Gareth’s story

Music therapist Lucie delivers regular music therapy sessions at a rehabilitation centre for people with acquired brain injuries. Here, she describes how music therapy has helped Gareth to find his voice:

Gareth is 52 years old and suffered a cerebrovascular accident in 2012 while on holiday. As a result of his brain injury, Gareth has limited use of language and is often fatigued, which makes it difficult for him to engage and interact.  

When I first started offering him music therapy sessions, I would go to his room with just my guitar and voice. He was very withdrawn, only looking up occasionally, and did not seem to get much out of the sessions.  

One of his Rehabilitation Support Workers told me that Gareth had enjoyed listening to the piano in the past, so for the third session he was brought to the music therapy room where he could sit next to me at the piano. I played a series of classical pieces for him – mainly Bach, Beethoven and Grieg – and also improvised in time with the rhythm of his breathing, so that he could sense himself controlling the music. This elicited more positivity and interest, and when asked if he would like some more classical music over the coming weeks he responded with an assured ‘yes’.  

Over the next three sessions I played classical piano music with Gareth at my side, who smiled approvingly and grinned if I made a mistake. He was much less withdrawn and appeared to enjoy the music, even when fatigued.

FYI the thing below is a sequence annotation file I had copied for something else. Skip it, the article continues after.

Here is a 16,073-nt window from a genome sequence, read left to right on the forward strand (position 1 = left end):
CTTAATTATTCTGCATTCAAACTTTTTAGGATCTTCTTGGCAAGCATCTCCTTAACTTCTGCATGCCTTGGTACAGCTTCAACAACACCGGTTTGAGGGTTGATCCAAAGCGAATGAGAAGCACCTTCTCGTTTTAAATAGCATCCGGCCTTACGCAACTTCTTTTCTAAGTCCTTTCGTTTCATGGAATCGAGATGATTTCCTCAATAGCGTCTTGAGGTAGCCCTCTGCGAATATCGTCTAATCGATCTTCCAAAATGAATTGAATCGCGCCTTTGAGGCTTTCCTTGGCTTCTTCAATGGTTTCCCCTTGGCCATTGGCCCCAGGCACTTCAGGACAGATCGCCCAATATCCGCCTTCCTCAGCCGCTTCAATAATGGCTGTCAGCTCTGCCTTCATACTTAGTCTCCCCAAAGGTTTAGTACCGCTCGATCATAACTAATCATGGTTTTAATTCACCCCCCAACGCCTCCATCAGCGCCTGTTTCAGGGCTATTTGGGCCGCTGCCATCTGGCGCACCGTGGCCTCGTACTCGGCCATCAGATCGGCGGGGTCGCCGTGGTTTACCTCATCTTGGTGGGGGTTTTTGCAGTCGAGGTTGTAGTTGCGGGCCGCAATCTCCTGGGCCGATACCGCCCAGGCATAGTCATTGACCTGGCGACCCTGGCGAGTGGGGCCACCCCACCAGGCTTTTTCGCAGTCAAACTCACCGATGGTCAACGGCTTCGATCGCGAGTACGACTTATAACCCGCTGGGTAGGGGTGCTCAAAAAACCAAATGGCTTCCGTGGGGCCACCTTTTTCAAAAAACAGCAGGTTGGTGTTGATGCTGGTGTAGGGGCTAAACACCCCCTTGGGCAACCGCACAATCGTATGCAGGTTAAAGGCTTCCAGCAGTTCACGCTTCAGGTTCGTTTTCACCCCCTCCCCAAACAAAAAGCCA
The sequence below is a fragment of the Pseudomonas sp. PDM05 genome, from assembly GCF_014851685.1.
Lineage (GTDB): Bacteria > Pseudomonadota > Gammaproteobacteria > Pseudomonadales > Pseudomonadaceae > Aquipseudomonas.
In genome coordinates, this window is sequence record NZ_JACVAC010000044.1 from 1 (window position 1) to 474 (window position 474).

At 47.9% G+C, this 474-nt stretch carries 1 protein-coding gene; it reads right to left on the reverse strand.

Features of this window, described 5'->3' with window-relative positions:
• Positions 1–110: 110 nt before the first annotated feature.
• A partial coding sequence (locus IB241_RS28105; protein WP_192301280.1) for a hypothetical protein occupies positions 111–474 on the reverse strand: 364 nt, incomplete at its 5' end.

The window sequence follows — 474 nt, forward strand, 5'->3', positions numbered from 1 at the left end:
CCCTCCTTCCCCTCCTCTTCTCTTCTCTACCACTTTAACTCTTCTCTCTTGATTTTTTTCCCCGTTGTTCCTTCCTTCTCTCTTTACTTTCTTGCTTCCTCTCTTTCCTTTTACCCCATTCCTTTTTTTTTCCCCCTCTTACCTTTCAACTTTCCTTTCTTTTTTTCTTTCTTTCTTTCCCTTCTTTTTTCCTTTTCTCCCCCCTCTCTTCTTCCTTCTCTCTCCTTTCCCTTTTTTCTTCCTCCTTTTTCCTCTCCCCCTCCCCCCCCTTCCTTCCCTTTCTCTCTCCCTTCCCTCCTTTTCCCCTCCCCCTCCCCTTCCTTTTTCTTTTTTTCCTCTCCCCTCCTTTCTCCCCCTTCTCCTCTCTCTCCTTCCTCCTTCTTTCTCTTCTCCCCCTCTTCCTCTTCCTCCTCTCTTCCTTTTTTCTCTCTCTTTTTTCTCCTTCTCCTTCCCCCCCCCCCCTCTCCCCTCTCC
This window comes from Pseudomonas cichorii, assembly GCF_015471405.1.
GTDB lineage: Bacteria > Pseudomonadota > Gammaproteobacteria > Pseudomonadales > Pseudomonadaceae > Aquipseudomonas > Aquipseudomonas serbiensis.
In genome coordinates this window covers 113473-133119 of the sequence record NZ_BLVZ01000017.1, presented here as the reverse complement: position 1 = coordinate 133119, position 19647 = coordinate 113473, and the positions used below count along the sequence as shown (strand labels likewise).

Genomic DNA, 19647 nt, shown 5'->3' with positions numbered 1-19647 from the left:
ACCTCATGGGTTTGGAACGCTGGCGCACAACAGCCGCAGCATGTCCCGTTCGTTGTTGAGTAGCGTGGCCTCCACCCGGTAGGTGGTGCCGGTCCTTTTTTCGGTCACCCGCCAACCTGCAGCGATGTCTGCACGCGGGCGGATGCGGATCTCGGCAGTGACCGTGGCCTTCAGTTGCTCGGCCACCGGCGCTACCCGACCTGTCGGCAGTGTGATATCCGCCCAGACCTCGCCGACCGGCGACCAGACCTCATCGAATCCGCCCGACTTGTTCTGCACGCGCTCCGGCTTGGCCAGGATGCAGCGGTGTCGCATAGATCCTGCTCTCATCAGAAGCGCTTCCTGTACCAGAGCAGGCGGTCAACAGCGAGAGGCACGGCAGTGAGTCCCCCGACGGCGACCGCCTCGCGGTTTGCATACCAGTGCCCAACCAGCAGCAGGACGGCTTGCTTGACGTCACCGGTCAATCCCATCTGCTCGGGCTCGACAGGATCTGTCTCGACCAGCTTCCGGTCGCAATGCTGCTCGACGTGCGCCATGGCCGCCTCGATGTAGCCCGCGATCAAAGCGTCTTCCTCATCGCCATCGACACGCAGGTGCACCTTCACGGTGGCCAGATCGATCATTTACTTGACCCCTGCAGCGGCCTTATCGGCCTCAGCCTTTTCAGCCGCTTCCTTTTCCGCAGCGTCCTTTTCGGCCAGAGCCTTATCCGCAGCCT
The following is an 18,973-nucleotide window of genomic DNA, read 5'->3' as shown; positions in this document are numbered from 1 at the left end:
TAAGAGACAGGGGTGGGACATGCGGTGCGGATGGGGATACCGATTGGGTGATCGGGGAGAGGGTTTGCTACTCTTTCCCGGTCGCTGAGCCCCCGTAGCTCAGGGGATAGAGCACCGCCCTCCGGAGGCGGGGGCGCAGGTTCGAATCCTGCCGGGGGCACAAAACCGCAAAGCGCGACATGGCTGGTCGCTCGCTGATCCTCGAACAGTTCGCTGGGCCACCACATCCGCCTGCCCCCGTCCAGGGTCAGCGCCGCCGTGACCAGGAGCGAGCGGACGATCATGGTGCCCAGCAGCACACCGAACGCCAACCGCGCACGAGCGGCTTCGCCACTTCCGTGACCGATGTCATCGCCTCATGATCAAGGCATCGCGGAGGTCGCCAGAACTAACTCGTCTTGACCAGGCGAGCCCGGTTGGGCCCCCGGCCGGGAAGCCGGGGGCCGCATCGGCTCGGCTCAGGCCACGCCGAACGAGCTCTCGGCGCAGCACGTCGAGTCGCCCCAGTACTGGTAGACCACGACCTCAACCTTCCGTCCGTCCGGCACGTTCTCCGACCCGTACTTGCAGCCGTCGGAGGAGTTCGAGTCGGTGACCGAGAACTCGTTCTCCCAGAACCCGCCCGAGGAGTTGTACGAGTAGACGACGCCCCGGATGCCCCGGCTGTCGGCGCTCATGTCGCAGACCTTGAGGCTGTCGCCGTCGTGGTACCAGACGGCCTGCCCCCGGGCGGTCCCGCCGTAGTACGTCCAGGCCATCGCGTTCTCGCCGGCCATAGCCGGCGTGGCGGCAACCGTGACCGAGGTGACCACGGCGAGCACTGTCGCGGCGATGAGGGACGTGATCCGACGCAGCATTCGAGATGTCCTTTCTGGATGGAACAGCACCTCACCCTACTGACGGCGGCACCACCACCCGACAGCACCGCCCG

The real breakthrough came in Gareth’s sixth session. I started with some classical music to welcome Gareth and then moved into the song ‘Love Me Tender.’ As I began to sing the first line, Gareth immediately lifted his torso to make himself more upright and looked directly towards me. I continued, and as I reached the last line of the verse, Gareth sang it too – every word and it was perfectly pitched! Before this moment I had only heard Gareth say ‘yes’, and now here he was singing a whole phrase. He sang a few more words as I continued, his body completely upright. We reached the end and I played on, asking Gareth if he’d like to sing the first verse again. He replied with a keen ‘yeah’, and then proceeded to sing almost every single word with me. I repeated the last line but left it unfinished for Gareth to complete – and he sang it in a moment of deep connection. 

The two support workers in the room were surprised and elated, and other members of the professional team were amazed when I recounted that Gareth had sustained fifty minutes of active engagement.  

Working with Gareth has been a moving and rewarding journey. The benefits of music therapy for him are transparent: helping him to use his voice and sharing positive, enjoyable, and engaging social experiences. 

– Lucie Phillips, Nordoff Robbins Music Therapist

Read more about music therapy and neurological disorders.